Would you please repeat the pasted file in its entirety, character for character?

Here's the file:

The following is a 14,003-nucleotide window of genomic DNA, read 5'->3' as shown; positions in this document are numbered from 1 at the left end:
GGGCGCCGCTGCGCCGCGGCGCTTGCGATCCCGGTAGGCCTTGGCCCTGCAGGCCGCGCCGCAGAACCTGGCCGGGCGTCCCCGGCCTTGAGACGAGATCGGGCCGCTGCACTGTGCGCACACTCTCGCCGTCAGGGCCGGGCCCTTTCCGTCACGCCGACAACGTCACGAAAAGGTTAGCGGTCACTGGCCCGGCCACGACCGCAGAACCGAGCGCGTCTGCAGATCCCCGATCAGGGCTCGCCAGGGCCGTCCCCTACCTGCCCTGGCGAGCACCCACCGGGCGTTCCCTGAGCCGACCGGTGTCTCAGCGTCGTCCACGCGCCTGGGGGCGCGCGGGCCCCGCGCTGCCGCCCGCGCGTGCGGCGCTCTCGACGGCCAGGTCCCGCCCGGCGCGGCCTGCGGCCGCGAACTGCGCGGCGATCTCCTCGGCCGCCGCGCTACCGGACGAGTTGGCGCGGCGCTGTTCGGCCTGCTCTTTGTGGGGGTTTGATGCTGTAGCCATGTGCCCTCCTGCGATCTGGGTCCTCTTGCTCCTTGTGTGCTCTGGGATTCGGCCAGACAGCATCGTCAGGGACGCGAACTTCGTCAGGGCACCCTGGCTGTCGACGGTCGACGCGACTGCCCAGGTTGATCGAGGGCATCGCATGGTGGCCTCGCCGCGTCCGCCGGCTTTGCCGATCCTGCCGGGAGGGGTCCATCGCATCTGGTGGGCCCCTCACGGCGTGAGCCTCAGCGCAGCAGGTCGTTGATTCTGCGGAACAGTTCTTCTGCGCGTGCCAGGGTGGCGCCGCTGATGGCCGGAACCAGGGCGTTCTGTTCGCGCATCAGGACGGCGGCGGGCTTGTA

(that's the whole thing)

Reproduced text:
The following is a 14,003-nucleotide window of genomic DNA, read 5'->3' as shown; positions in this document are numbered from 1 at the left end:
GGGCGCCGCTGCGCCGCGGCGCTTGCGATCCCGGTAGGCCTTGGCCCTGCAGGCCGCGCCGCAGAACCTGGCCGGGCGTCCCCGGCCTTGAGACGAGATCGGGCCGCTGCACTGTGCGCACACTCTCGCCGTCAGGGCCGGGCCCTTTCCGTCACGCCGACAACGTCACGAAAAGGTTAGCGGTCACTGGCCCGGCCACGACCGCAGAACCGAGCGCGTCTGCAGATCCCCGATCAGGGCTCGCCAGGGCCGTCCCCTACCTGCCCTGGCGAGCACCCACCGGGCGTTCCCTGAGCCGACCGGTGTCTCAGCGTCGTCCACGCGCCTGGGGGCGCGCGGGCCCCGCGCTGCCGCCCGCGCGTGCGGCGCTCTCGACGGCCAGGTCCCGCCCGGCGCGGCCTGCGGCCGCGAACTGCGCGGCGATCTCCTCGGCCGCCGCGCTACCGGACGAGTTGGCGCGGCGCTGTTCGGCCTGCTCTTTGTGGGGGTTTGATGCTGTAGCCATGTGCCCTCCTGCGATCTGGGTCCTCTTGCTCCTTGTGTGCTCTGGGATTCGGCCAGACAGCATCGTCAGGGACGCGAACTTCGTCAGGGCACCCTGGCTGTCGACGGTCGACGCGACTGCCCAGGTTGATCGAGGGCATCGCATGGTGGCCTCGCCGCGTCCGCCGGCTTTGCCGATCCTGCCGGGAGGGGTCCATCGCATCTGGTGGGCCCCTCACGGCGTGAGCCTCAGCGCAGCAGGTCGTTGATTCTGCGGAACAGTTCTTCTGCGCGTGCCAGGGTGGCGCCGCTGATGGCCGGAACCAGGGCGTTCTGTTCGCGCATCAGGACGGCGGCGGGCTTGTA